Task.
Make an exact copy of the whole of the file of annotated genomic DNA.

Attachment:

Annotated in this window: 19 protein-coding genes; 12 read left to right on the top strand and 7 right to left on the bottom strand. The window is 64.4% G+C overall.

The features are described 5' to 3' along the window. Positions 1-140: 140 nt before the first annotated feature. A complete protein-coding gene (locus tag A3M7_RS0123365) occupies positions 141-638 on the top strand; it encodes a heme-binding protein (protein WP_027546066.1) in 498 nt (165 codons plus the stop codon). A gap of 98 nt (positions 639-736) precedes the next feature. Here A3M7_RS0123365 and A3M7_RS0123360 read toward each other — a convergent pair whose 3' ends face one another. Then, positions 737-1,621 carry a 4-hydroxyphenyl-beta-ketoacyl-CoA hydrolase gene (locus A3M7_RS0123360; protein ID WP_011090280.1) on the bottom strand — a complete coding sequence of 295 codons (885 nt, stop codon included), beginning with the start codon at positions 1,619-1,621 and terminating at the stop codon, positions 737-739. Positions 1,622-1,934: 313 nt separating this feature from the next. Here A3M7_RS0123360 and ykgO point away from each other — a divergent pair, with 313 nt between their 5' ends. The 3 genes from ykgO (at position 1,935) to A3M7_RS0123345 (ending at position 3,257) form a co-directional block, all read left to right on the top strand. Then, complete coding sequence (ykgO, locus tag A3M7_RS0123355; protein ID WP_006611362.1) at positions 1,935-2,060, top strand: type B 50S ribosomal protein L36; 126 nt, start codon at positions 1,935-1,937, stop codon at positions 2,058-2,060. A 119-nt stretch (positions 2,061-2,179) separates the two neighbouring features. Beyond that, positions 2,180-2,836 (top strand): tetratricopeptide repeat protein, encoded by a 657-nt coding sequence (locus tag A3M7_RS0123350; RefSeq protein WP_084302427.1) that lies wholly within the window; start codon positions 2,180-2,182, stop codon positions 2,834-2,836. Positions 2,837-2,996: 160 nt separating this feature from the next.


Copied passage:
Annotated in this window: 19 protein-coding genes; 12 read left to right on the top strand and 7 right to left on the bottom strand. The window is 64.4% G+C overall.

The features are described 5' to 3' along the window. Positions 1-140: 140 nt before the first annotated feature. A complete protein-coding gene (locus tag A3M7_RS0123365) occupies positions 141-638 on the top strand; it encodes a heme-binding protein (protein WP_027546066.1) in 498 nt (165 codons plus the stop codon). A gap of 98 nt (positions 639-736) precedes the next feature. Here A3M7_RS0123365 and A3M7_RS0123360 read toward each other — a convergent pair whose 3' ends face one another. Then, positions 737-1,621 carry a 4-hydroxyphenyl-beta-ketoacyl-CoA hydrolase gene (locus A3M7_RS0123360; protein ID WP_011090280.1) on the bottom strand — a complete coding sequence of 295 codons (885 nt, stop codon included), beginning with the start codon at positions 1,619-1,621 and terminating at the stop codon, positions 737-739. Positions 1,622-1,934: 313 nt separating this feature from the next. Here A3M7_RS0123360 and ykgO point away from each other — a divergent pair, with 313 nt between their 5' ends. The 3 genes from ykgO (at position 1,935) to A3M7_RS0123345 (ending at position 3,257) form a co-directional block, all read left to right on the top strand. Then, complete coding sequence (ykgO, locus tag A3M7_RS0123355; protein ID WP_006611362.1) at positions 1,935-2,060, top strand: type B 50S ribosomal protein L36; 126 nt, start codon at positions 1,935-1,937, stop codon at positions 2,058-2,060. A 119-nt stretch (positions 2,061-2,179) separates the two neighbouring features. Beyond that, positions 2,180-2,836 (top strand): tetratricopeptide repeat protein, encoded by a 657-nt coding sequence (locus tag A3M7_RS0123350; RefSeq protein WP_084302427.1) that lies wholly within the window; start codon positions 2,180-2,182, stop codon positions 2,834-2,836. Positions 2,837-2,996: 160 nt separating this feature from the next.